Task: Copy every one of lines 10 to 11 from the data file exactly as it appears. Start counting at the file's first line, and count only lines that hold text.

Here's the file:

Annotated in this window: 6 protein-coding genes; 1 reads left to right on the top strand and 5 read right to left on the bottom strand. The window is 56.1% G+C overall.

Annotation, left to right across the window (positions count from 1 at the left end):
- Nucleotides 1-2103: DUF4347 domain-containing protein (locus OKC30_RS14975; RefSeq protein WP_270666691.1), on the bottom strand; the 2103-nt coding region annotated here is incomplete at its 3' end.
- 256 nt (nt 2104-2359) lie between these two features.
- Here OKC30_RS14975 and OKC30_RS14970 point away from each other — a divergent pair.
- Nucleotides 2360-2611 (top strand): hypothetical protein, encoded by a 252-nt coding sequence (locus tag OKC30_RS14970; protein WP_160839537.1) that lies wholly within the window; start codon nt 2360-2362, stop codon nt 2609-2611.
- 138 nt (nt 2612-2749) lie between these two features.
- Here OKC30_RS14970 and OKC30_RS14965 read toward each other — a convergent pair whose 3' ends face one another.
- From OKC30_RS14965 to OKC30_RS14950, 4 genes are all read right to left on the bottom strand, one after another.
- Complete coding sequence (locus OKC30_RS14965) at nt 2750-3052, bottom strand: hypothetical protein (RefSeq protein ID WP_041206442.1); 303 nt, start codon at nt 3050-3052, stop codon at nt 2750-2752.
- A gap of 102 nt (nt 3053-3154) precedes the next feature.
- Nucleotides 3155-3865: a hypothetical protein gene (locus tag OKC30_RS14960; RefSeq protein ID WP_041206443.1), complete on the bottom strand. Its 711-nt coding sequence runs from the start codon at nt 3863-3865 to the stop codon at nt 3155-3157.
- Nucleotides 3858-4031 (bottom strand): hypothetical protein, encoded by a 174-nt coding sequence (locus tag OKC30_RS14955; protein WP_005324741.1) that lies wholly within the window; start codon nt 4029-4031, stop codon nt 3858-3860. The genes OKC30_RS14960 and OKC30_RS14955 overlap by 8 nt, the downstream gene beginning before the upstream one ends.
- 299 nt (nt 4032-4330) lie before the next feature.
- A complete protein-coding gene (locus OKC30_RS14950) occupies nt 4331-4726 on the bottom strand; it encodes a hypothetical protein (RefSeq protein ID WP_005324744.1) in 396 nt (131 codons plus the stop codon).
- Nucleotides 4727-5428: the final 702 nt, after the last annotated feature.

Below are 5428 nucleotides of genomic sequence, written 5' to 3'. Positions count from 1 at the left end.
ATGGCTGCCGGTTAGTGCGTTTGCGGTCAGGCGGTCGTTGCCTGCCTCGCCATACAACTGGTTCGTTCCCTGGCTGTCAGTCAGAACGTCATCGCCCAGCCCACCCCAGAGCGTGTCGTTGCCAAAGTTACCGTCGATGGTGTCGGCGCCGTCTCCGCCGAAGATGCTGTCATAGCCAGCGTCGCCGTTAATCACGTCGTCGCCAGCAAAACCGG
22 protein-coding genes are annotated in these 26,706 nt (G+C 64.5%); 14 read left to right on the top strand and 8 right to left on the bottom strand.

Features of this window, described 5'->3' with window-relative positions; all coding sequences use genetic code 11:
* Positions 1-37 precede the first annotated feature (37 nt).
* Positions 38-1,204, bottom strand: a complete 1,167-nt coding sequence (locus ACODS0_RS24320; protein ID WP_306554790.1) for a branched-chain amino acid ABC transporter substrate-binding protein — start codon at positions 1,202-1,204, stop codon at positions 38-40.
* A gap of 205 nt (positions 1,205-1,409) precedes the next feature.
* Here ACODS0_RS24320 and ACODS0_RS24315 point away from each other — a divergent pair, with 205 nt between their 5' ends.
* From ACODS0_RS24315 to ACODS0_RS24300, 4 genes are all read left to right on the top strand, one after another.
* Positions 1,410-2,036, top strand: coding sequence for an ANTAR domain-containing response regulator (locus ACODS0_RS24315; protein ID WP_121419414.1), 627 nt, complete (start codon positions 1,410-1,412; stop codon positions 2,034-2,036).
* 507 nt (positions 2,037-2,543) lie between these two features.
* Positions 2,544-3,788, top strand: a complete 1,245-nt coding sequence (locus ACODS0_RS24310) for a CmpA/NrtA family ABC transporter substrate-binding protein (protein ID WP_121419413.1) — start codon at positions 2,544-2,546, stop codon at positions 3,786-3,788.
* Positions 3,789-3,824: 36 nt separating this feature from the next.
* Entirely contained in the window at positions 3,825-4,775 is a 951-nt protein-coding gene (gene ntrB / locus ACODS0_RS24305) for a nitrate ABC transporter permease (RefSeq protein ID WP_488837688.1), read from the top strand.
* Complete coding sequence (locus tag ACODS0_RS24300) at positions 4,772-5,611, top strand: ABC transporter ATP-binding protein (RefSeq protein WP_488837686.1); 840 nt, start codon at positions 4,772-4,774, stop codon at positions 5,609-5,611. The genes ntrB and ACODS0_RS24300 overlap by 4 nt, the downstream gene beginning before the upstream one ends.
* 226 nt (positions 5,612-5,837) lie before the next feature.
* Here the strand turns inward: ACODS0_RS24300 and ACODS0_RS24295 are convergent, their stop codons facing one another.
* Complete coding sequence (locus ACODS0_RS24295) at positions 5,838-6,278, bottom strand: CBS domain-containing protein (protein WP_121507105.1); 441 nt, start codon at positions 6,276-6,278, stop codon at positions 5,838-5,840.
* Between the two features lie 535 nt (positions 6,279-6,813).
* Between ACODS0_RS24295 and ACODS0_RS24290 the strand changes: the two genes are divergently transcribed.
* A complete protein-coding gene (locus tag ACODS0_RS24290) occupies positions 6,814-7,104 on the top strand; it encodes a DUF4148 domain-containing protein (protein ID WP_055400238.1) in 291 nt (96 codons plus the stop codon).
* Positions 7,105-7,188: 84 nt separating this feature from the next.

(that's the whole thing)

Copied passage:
- Complete coding sequence (locus OKC30_RS14965) at nt 2750-3052, bottom strand: hypothetical protein (RefSeq protein ID WP_041206442.1); 303 nt, start codon at nt 3050-3052, stop codon at nt 2750-2752.
- A gap of 102 nt (nt 3053-3154) precedes the next feature.